Tuesday, May 26, 2020

Fresh from the Troll Farm: Russiagate Sausage

The Russians were expecting the election of Hillary Clinton—and preparing to immediately declare it a fraud. The embassy in Washington had attempted to persuade American officials to allow its functionaries to act as observers in polling places. A Twitter campaign alleging voting irregularities was queued. Russian diplomats were ready to publicly denounce the results as illegitimate.
This story makes it sound like The Atlantic has special knowledge of what was to be official Russian policy.  I've seen no evidence for this claim whatsoever, which seems like a brand new conspiracy theory, impossible to prove false.  It just seems very very unlikely.

The implication is that Putin and the Kremlin (per "Russian diplomats") were planning to officially reject the outcome, were Hillary to win, pulling something like a "Juan Guaidó is the true prez of Venezuela".

I don't believe Putin / Kremlin / Officialdom in Russia planned anything that seriously dumb. They expected Hillary to win by a landslide or at least to win (says The Atlantic). 

That their plan was to take to the world stage announcing they didn't accept the verdict of the American people would have been a laughable mistake. Russians aren't that nuts.

The whole Guccifer story put together by Crowdstrike also deserves skepticism (which I've lavished on the story in my U2oob channel).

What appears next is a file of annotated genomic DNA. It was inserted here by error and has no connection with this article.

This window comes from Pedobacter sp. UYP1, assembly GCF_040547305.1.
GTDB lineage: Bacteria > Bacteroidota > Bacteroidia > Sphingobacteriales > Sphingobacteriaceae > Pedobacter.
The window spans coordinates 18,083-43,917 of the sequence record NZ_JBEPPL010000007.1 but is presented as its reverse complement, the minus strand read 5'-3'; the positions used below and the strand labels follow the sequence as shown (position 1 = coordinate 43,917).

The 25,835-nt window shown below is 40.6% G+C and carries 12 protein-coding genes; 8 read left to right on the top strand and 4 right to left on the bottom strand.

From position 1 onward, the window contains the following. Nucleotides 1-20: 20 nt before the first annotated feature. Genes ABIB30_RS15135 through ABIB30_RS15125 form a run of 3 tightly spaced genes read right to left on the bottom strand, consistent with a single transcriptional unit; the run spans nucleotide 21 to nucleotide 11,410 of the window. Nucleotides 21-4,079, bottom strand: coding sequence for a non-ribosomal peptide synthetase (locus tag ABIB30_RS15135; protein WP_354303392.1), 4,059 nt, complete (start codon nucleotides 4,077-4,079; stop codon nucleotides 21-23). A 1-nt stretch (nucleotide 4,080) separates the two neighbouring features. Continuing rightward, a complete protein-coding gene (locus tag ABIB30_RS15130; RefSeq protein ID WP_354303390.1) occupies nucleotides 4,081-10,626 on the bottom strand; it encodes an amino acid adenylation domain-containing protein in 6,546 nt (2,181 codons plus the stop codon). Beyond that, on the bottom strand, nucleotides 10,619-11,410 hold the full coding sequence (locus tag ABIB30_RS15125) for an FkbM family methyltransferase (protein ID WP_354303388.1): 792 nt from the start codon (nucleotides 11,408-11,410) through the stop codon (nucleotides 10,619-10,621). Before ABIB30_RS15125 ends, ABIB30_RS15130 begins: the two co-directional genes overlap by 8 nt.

The author cites no sources for this conspiracy theory linking official diplomats to some queued Twitter campaign that never materialized.

Here's another unsubstantiated gem:
For their part, the IRA’s minions immodestly credited themselves with having tilted the trajectory of history. The U.S. government obtained an email from an IRA employee describing the scene at the St. Petersburg office on Election Night: “When around 8 a.m. the most important result of our work arrived, we uncorked a tiny bottle of champagne … took one gulp each and looked into each other’s eyes … We uttered almost in unison: ‘We made America great.’
Why should I believe this stuff? What email where from whom, obtained how?

This is just trolling.  I'm adding The Atlantic to my list of highly suspect fake news outlets, along with Business Insider.